Dining at the Virtual Buffet link

What do you get when you bring together a team of researchers from Psychology, Computer Science, Information Systems, and Visual Media Arts? The Imaging Research Center has long prided itself on being an interdisciplinary hub, believing that the best work comes from a conversation among and across fields. In this case, asking questions about what college students eat has led to an exciting new way to assess food choices. We have built a virtual reality dining hall that allows researchers to study individual food choices while comparing the virtual to the actual world. This project, nicknamed “The Virtual Buffet,” is an exemplar of IRC work in the areas of programming, modeling, and photogrammetry, and has already produced important findings.

UMBC Professor of Psychology Charissa Cheah was awarded the IRC’s 2017 Summer Faculty Research Fellowship for her proposal to use a virtual version of UMBC’s student dining hall (True Grit's) to test food choices and potential interventions. This virtual environment allows researchers to exert complete control over any variables (food position, lighting, portion size), and also allows for replicability anywhere in the world. But before the variables could be manipulated, Cheah needed to confirm that subjects made their food choices in the virtual environment (VR) in the same ways that they did in real life (RL). Thus the initial phase of this project sought to answer three questions:

  • What are the physiological correlates, particularly neurological, of food decision-making behaviors within the VR and the RL buffet setting?

  • How consistent are individuals’ food decision-making processes between the VR setting and the RL buffet setting?

  • What are the specific differences in human behavior between the two environments, and how can they be controlled for in future experiments?

The virtual buffet faithfully replicates the layout and offerings at True Grit's

The IRC’s main task was to build the virtual buffet, which would then be used in our existing virtual reality lab (officially the Observation and Measurement-Enabled Mixed Reality Lab, or OMMRL). To model the dining hall, buffet tables, food and accessories, a variety of tools common in the video game and entertainment industries were used by IRC artists and engineers. Key among them is photogrammetry: a process that uses computation to calculate 3d computer models of people, places, or things using multiple photographs taken from different perspectives. The process can be extremely accurate and also save time compared to modeling things from scratch. First IRC staff carefully photographed the inside of the dining hall—its walls, floor and ceiling, buffet tables, food trays, and the food itself. Using long exposures allowed for sharp focus of the foreground and the background in these images despite the low light of the dining hall; photogrammetry works best with sharp, clear images. Every subject was made visible in at least two, preferably three images so that enough overlap existed for a stable geometric mesh (3D model) to be built. The food itself was scanned (photographed) in the IRC's photogrammetry facility.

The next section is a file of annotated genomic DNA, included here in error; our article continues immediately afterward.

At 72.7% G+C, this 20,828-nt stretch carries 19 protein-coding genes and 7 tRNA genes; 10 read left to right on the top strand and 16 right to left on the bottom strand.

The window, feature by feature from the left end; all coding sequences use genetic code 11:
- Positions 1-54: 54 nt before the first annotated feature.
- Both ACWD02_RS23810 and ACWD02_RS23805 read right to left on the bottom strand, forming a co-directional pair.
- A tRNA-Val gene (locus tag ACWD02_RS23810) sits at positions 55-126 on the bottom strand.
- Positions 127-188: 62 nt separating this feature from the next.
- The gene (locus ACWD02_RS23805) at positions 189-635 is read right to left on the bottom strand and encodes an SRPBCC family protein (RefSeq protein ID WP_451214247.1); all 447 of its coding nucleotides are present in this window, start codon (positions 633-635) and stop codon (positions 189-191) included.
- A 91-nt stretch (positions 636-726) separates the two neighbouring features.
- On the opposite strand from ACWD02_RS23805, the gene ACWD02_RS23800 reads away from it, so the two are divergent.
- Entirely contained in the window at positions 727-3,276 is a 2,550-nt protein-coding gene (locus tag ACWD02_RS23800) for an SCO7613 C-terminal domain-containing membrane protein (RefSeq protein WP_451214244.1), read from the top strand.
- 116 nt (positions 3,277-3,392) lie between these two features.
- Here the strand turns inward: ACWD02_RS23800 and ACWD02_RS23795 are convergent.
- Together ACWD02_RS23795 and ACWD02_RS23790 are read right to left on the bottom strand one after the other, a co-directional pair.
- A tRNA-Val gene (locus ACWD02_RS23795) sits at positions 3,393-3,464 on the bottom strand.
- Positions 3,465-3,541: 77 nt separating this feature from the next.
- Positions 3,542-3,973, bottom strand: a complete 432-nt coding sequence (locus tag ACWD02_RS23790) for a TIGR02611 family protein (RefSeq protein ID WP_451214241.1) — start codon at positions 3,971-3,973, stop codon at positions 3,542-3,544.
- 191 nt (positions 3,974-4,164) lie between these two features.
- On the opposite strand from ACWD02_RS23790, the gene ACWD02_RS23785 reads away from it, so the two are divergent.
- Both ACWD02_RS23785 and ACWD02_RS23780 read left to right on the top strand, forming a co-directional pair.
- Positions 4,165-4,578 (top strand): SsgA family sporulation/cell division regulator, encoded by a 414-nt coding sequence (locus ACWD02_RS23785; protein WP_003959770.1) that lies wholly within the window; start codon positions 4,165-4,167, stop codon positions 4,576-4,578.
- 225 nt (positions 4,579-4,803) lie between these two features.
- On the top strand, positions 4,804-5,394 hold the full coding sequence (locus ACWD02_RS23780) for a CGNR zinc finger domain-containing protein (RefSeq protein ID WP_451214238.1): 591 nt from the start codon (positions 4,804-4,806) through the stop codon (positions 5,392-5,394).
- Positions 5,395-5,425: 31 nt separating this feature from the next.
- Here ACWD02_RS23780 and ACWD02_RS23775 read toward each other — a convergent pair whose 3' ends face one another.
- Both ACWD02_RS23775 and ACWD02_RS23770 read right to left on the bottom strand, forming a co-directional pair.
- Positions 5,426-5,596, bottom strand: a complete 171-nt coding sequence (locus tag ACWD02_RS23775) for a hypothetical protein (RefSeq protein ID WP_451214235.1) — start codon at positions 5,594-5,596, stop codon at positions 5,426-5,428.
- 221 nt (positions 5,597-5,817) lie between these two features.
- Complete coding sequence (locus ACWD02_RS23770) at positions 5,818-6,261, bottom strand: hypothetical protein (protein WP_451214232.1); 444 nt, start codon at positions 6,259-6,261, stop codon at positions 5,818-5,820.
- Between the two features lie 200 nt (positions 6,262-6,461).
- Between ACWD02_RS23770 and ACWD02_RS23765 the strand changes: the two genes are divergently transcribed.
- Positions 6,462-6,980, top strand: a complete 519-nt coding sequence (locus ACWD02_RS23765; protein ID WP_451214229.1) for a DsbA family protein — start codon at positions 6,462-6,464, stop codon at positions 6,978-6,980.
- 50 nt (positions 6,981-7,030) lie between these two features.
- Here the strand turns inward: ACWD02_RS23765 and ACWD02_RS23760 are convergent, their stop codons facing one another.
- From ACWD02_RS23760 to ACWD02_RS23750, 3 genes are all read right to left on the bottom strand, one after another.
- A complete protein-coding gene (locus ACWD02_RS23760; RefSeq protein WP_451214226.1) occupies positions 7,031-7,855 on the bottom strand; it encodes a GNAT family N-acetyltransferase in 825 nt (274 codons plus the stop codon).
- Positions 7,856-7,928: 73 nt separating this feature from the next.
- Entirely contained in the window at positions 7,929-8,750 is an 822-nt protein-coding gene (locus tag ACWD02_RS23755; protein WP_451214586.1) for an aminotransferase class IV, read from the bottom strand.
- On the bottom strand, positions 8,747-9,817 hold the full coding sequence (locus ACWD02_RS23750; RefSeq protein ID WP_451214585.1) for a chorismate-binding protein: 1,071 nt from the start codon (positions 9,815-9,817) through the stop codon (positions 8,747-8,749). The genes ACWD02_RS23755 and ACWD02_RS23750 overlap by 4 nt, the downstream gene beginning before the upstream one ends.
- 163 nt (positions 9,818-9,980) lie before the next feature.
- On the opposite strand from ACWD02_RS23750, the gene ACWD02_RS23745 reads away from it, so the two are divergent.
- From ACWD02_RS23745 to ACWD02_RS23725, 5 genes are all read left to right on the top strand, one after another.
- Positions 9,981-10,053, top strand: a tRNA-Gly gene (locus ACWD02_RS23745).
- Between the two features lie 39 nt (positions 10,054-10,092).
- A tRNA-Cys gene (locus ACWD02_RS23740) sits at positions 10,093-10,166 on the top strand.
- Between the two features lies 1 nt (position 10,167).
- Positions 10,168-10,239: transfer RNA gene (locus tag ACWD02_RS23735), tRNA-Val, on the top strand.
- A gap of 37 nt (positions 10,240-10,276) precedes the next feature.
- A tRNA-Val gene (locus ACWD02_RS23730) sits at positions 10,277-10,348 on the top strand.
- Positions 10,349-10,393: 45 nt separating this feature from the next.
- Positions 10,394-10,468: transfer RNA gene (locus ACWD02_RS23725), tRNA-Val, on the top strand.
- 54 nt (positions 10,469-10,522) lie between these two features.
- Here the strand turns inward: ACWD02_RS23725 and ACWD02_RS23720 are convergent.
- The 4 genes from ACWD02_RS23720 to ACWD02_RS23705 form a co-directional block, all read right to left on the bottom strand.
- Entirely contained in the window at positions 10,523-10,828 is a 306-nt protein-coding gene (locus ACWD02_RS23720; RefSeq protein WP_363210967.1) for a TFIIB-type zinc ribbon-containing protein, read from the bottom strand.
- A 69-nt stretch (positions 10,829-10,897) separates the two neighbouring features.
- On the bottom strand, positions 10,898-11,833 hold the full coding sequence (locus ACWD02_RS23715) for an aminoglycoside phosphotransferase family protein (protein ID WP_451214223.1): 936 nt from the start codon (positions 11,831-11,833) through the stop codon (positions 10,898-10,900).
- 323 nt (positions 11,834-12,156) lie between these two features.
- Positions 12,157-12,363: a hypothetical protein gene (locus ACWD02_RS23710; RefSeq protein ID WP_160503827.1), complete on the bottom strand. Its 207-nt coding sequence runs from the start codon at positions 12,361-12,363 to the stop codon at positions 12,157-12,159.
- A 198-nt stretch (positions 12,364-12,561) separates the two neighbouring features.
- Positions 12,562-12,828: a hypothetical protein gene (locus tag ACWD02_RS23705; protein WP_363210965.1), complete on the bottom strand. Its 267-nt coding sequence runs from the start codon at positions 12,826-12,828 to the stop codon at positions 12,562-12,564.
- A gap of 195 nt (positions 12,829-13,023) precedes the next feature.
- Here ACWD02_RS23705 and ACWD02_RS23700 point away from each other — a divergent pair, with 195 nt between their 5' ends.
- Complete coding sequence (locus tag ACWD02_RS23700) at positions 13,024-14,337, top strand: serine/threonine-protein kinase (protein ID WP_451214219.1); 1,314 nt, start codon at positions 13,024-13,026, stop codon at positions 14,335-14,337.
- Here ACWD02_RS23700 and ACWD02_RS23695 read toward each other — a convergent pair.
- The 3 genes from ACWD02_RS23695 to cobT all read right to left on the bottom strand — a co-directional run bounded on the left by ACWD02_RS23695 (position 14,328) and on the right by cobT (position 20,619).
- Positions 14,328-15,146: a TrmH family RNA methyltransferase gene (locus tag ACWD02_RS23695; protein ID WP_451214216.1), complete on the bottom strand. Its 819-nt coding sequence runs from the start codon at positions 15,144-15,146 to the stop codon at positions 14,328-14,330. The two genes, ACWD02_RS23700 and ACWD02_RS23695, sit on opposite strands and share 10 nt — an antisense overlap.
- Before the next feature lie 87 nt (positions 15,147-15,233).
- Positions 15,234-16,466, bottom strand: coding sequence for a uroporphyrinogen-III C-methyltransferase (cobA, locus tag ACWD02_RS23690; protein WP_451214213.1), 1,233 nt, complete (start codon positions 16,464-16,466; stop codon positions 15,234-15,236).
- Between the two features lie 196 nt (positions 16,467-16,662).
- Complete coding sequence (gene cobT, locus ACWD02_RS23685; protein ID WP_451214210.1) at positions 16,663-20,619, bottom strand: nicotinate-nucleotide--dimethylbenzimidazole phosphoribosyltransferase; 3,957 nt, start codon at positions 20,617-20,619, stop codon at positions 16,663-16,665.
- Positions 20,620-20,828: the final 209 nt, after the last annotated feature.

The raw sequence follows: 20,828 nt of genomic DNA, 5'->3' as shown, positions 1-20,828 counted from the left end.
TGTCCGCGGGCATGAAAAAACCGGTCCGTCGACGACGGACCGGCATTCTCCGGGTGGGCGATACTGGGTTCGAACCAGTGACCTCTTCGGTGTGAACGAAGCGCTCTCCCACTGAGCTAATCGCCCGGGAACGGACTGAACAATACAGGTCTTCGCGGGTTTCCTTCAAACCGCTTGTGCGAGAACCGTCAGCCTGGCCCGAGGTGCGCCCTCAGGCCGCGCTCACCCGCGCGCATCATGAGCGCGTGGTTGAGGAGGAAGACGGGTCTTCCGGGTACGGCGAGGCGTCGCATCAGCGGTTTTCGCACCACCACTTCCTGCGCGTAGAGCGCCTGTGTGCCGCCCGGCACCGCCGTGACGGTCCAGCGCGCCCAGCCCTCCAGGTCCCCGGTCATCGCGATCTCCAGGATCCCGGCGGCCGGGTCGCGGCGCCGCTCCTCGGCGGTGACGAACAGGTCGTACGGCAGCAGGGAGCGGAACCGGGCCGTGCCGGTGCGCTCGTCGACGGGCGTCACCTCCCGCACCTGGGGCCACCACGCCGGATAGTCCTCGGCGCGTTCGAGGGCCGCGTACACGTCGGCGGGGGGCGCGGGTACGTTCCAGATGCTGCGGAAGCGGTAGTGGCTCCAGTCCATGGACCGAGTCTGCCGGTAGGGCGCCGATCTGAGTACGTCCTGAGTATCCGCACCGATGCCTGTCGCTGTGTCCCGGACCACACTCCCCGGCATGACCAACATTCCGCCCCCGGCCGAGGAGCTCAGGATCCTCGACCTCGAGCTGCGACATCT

The images were then fed into a computer application to produce the virtual 3D models. The geometry and surface colors and patterns, known as textures, that the photographs provided of the various objects, were edited separately. Both required considerable repair and optimization using modeling and animation tools. The surface textures were then "wrapped" around the geometry. The process of building the virtual buffet required balancing two competing needs: in order to appear real, the models needed to be as detailed as possible, but the more detailed they were, the more work it took for the computer to display them. More detailed models display and refresh on computer screens more slowly than simpler ones. Virtual reality has to be much faster (in frames per second) than television or movies, and if it moves too slowly, the time lag can derail a subject's impression of reality and even lead to people getting motion sickness. Therefore, in some cases the polygonal faces of the 3D models had to be either subdivided (increased) or decimated (reduced) in order for the program to run both smoothly and realistically. The interface that allows subjects to move through the space, collect food, and have it measured was programmed in the UnReal™ game authoring software.